Have your tried a virtual consultation?

Have you tried a virtual consultation?

Virtual doctors’ appointments have been becoming increasingly common for a while as they help to make healthcare more convenient. With COVID-19 part of all of our lives now, a virtual appointment could be an ideal solution for some situations, in particular by reducing the risk of infection caused by close contact.4 If you can’t get to your doctor, for whatever reason, you may not need to abandon your appointment – you might be able to have one in the comfort of your living room instead, sometimes via a video call facility like FaceTime or Skype.5

6 ways to make a virtual consultation work for you:

  • Find a quiet spot where you won’t be disturbed.6
  • Make notes beforehand with anything you’d like to discuss - be specific about your concerns, symptoms and questions.6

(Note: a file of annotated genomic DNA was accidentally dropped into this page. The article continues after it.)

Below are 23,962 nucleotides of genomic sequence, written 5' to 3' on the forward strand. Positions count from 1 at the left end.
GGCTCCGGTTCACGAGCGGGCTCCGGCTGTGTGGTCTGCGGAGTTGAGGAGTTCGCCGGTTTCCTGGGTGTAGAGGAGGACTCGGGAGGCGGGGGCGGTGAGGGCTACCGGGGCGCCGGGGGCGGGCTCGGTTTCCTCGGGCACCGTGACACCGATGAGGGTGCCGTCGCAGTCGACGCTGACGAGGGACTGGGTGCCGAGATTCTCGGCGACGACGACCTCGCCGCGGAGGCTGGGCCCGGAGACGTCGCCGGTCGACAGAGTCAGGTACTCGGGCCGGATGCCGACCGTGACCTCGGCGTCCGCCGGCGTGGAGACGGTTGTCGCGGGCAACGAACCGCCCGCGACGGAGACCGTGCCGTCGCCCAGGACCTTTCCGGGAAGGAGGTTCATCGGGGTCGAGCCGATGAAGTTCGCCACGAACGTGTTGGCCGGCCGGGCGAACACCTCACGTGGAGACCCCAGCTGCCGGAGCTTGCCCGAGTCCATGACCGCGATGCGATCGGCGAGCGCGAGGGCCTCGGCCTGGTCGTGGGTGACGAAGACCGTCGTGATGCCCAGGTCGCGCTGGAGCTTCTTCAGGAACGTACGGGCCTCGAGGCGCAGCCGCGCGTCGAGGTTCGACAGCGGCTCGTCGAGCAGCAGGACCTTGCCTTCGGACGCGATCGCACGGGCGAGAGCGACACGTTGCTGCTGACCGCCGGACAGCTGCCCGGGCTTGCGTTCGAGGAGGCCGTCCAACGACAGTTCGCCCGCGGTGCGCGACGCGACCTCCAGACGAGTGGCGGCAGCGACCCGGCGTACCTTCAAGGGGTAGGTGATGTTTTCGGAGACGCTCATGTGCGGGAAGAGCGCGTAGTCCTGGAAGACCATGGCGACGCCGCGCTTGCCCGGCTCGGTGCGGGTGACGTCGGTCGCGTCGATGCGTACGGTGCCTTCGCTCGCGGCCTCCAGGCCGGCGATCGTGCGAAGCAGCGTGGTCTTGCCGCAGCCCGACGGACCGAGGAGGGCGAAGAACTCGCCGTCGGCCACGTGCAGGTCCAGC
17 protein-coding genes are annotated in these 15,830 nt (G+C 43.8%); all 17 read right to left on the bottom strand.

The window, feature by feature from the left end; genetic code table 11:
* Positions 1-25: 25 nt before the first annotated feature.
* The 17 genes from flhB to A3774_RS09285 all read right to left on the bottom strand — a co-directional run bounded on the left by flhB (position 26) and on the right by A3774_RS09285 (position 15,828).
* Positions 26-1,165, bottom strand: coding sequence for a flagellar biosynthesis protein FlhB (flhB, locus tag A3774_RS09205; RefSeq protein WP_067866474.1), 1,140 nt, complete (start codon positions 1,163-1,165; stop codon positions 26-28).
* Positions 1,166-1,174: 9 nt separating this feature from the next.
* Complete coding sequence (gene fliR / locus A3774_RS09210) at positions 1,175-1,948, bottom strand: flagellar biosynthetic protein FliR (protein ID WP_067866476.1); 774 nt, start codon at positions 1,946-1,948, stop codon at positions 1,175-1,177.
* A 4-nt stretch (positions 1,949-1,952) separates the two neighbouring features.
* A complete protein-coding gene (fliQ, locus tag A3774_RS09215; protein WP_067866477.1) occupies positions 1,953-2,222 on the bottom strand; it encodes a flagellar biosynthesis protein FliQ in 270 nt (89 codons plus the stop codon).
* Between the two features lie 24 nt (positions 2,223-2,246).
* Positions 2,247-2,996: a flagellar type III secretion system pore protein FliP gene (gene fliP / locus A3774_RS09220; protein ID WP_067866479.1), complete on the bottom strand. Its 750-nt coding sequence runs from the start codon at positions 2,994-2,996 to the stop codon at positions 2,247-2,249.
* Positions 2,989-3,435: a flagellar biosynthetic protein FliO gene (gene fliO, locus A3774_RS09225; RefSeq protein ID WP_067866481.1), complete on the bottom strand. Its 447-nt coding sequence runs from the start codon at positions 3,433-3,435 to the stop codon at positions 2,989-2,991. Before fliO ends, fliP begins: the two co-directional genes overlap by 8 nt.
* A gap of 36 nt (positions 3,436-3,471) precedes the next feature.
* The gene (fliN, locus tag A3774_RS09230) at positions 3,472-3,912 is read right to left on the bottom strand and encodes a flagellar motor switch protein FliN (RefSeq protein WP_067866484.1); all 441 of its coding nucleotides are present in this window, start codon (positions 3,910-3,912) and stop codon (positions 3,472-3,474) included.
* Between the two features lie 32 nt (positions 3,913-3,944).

• Send through pictures of your skin, and if possible, photos of how it might have changed.567
  • Try to take pictures in bright, natural light, without makeup, and from a few different angles.6
  • Be prepared to answer questions about your medical history.67
  • Stick to any advice or instructions that you’re given.6

Although you may still need to see a healthcare professional in person, a virtual consultation could give you what you need, including advice, peace of mind and a treatment plan.6

If you have concerns about COVID-19 and receiving biological or immunosuppressant treatment, EUROPSO, the European umbrella organisation for psoriasis movements, states that this is not an at-risk group for developing severe forms of coronavirus.8 They ask that patients don’t make changes to treatment regimens without speaking to a healthcare professional.8 Please visit their website for more information.

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National Institute for Clinical Excellence. Psychosis and schizophrenia in adults: prevention and management. 2014. CG178.
APA Clinical Guidelines. American Psychiatric Association. Practice Guidelines for the treatment of patients with schizophrenia. 2004.
Hasan et al. World J Biol Psychiatry 2012; 13: 318─378.